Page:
Well after a week of running in the pool, the leg is feeling better. I ran 20 minutes this morning and felt "fine" (as fine as you can feel for a Monday morning...) so I'll plan on slowly increasing the distance the rest of the week in hopes that the pain will have vanished for good. As for the cause, I'm leaning towards the Bontrager cycling shoes I started using last winter. They are a bit on the wide side and while that was fine during the winter when I wore wool socks for a majority of my rides, it caused extra strain on my tendon once I switched to more normal thin socks. This, coupled with increase in duration and intensity of riding, was most likely the main culprit of the strain.

In other news, I finally took my new Orbea Ordu out on the road last weekend. It was, of course, tons of fun but I still need to make a couple of adjustments so I'm holding off posting pics until then. In the meantime here is a generic Ordu with the correct color scheme but wrong wheels, aerobars, and seat.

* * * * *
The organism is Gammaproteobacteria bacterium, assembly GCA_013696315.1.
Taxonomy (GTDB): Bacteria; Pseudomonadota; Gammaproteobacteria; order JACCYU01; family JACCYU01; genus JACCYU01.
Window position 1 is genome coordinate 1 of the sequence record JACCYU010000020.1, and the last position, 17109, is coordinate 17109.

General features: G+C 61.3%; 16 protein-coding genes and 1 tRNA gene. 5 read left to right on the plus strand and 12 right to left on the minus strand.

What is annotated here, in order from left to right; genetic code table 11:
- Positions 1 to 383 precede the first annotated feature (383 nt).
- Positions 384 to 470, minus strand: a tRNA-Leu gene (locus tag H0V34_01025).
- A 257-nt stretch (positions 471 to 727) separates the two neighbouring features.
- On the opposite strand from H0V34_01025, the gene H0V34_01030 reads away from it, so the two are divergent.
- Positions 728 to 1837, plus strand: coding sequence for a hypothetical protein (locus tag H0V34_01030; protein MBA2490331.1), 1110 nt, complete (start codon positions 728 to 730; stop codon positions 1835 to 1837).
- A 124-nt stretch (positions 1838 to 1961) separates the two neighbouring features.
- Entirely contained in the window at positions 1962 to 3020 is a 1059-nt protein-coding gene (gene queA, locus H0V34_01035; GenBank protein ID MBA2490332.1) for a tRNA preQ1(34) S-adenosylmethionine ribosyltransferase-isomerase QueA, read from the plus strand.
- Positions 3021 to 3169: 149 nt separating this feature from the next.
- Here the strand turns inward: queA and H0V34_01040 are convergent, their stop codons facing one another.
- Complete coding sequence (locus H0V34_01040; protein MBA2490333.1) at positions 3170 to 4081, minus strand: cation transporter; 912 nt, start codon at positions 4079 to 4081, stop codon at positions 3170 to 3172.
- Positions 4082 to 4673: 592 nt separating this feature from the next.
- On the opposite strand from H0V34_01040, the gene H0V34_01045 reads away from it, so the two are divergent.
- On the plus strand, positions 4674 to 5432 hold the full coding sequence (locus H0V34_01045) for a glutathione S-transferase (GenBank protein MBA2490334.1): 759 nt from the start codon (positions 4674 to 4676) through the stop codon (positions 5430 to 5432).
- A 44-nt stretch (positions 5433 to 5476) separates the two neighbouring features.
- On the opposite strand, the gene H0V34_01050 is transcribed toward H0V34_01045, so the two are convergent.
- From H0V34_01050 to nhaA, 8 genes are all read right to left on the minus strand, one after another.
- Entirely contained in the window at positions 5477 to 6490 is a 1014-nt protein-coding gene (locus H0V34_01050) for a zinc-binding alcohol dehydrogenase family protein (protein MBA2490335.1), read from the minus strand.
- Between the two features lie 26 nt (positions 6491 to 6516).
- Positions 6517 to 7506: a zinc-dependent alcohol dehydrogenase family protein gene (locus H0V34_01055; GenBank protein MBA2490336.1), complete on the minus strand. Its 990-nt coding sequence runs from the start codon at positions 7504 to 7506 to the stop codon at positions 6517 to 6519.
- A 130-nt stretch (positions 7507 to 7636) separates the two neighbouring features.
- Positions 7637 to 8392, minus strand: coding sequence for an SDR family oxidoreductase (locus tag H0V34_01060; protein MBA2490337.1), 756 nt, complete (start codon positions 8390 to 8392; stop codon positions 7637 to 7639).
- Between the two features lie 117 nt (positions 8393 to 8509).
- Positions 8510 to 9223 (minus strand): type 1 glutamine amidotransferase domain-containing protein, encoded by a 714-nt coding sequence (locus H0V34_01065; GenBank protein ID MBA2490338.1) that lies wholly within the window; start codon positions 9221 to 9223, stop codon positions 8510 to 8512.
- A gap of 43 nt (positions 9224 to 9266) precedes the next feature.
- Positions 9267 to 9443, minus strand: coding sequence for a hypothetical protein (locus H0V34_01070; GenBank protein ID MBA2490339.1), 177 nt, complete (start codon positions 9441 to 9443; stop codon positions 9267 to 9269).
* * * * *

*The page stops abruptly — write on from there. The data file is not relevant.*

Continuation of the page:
Thursday, April 15, 2010


“The hardest thing in the world to understand is the Income Tax.” -Albert Einstein

"The avoidance of taxes is the only intellectual pursuit that still carries any reward." -John Maynard Keynes

“We contend that for a nation to try to tax itself into prosperity is like a man standing in a bucket trying to lift himself up by its handle.” -Winston Churchill

Monday, April 12, 2010


S: 31,300 yds
B: 8h 50min
R: 3h 28min

Total: 20h 32min

Sadly, the huge caveat there is although there is 3h 28min listed under the "run" column, I actually only ran 1h10. The rest was in the form of the eye stabbing procedure also known as aqua jogging. Coincidentally, I also didn't actually do any quality running.

The problem, it appears, is tibialis anterior tendonitis although I'm still unaware of the precipitating factor. Regardless, hopefully a couple of weeks off running and on PT will allow it to heal.